I almost lost it when it came time last year to write the recital libretto for the Composer Librettist Development Program (CLDP). Created by American Lyric Theater to train writers and musicians who want to create opera, CLDP is a three-year residency, with a mini-opera required of everyone at the end of the first. We’d been paired up, librettists and composers. The libretto comes first, and it has to be done on time. But the Ladysitting manuscript was due to my editor Amy Cherry at Norton Books. I’d been managing writing, teaching, and commuting to New York all year. Just. Now came the pile-up.
So composer Liliya Ugay came up with a plan. She’d been handling her own commute, from Yale, plus teaching, writing, rehearsing, and performing. “Why don’t you tell me about the book you are writing?” she said. “Maybe there’s something there we can use!”
I told her stories that I was trying to capture from my grandmother’s life: like how during the Depression Nana secretly got herself a driver’s license even though her husband forbade it; or how she told me not to waste money on a burial service, but rather to pour her ashes into a hole I was to dig at her family plot in the historic black Eden Cemetery. (Didn’t happen, by the way.)
With the composer’s go-ahead, I worked on a story that played with motifs about family obligation, memory, shame, and refusing to let go. Liliya and I argued and emailed and talked and listened. The thirty-minute opera, featuring three voices, was described in the program as follows: “Nana’s Ghost discovers that her granddaughter is revising the libretto to an opera she’s been writing about Nana’s life — and Nana’s Ghost is not pleased. A haunted wrestling for control begins, with the composer also advocating for the version of the story he thinks will sing.”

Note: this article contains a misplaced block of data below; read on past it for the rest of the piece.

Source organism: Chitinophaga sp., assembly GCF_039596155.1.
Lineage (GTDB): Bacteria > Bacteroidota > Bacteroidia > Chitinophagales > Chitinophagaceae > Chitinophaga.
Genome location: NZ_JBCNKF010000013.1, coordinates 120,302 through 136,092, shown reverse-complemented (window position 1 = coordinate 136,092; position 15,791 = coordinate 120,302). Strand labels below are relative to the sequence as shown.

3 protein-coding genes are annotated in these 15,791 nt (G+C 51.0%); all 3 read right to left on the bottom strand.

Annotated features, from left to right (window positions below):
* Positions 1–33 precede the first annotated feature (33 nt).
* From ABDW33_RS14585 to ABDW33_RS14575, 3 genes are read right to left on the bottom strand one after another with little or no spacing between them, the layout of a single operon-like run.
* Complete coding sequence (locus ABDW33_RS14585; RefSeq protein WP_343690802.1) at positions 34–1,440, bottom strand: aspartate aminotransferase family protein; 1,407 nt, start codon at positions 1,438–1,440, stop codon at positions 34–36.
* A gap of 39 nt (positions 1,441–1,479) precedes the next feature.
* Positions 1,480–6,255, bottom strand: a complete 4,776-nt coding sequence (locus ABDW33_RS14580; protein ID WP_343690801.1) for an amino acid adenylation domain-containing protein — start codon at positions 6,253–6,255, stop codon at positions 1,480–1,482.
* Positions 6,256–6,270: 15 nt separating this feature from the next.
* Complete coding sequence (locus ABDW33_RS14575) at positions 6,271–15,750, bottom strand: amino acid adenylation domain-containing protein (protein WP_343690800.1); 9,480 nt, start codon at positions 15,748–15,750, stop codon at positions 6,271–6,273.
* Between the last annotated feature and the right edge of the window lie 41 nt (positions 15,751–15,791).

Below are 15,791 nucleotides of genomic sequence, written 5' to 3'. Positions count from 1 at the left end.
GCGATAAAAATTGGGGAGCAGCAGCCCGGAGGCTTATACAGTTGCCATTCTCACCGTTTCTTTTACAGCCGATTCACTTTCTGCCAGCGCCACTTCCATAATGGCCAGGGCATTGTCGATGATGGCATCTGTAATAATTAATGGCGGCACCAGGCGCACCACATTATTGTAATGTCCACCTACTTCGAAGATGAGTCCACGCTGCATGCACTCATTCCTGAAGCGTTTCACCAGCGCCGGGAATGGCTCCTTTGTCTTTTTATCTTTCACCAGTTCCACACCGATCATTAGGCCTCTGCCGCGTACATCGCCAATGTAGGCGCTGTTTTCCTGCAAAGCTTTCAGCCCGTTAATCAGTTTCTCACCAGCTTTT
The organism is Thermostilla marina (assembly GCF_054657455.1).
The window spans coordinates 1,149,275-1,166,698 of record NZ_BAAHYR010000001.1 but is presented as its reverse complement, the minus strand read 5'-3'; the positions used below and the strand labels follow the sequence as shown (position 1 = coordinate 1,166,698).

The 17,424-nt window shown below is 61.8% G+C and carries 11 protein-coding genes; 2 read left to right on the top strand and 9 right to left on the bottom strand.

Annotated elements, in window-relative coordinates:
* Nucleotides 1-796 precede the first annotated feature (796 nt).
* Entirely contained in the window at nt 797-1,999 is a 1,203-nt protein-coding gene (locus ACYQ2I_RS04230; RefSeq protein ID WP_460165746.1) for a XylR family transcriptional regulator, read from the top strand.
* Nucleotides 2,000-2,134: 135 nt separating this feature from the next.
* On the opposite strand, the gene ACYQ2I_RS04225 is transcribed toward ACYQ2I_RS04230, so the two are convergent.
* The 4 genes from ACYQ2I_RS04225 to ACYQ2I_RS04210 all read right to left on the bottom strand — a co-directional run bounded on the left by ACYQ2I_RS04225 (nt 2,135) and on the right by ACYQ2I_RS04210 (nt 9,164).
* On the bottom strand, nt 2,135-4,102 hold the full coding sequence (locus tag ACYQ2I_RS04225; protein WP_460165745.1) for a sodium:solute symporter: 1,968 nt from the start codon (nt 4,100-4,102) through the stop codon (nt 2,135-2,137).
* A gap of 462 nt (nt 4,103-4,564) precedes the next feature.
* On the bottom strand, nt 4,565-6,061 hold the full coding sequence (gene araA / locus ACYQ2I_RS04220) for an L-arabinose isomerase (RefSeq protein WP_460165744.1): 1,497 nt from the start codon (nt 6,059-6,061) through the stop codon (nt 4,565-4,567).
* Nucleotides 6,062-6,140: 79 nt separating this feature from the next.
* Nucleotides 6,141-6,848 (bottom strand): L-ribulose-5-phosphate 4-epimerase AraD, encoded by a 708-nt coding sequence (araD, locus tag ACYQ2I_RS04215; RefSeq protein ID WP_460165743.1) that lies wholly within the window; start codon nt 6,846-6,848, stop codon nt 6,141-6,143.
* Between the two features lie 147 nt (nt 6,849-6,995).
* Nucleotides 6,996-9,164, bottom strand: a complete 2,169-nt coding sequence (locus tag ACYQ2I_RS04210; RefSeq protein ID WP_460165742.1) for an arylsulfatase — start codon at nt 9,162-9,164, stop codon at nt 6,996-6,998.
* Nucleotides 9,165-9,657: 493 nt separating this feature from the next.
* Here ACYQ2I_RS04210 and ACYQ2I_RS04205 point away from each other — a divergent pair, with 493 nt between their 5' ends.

Liliya created moments for the Ghost character that move from delightfully prim and traditional (for the lines: “Write a nice/Little opera/in my name”)to out-of-control (“I gave her gold/That she’s /Turned into straw!”). The composer’s segment uses musical wit to lighten as well as convince. Finally the piece resolves in a lyrical and cascading duet. The Ghost will indeed leave, but not until the two remember the joy of life, including standing together behind roaring waters on a long-ago trip to Niagara Falls. My fraught and complicated meditation on love and loss could finally sing.
And, surprise, now I could finish the book. In the final revision of Ladysitting, I had to insert this:
…the character of Nana’s Ghost …wants to to find the libretto about her haunting and destroy it. She knows that when it is performed, she will really have to die and leave Granddaughter alone. But it turns out that, after writing the damned thing, the granddaughter is not sure she wants that either:
Granddaughter: It felt like I was losing you.
Nana’s Ghost: You are. Love would mean that I should go.
For Mother’s Day this year, Liliya and I are happy to share the piano-vocals recording of The Gospel According to Nana that she produced and performed with talented young colleagues from Yale: Mezzo Evanna Chiew, soprano Sherezade Panthaki, and tenor Gene Stenger.
Want the computer version of superscripts? Click here to follow along with the short libretto.
Thanks to these and the performers at ALT, who brought the work to life; to the American Lyric Theater’s Composer Librettist Development Program, including Mark Adamo, the librettist-composer (Little Women) who taught what became one long MFA-style master class; Cori Ellison, the dramaturg, translator, and teacher, who brings to the Met, Julliard, Glyndebourne Festival and students encyclopedic knowledge filtered through an open heart; and our excellent pair of directors — Executive Director David Rubeo and Producing Artistic Director Larry Edelson.
Thanks and praise to the individuals — all talented and generous leaders — who donated to my Crowdrise page devoted to ALT for its Tenth Anniversary. (Yes, it is still open.)
Thanks again, finally, to Liliya Ugay on this, her first personal Mother’s Day!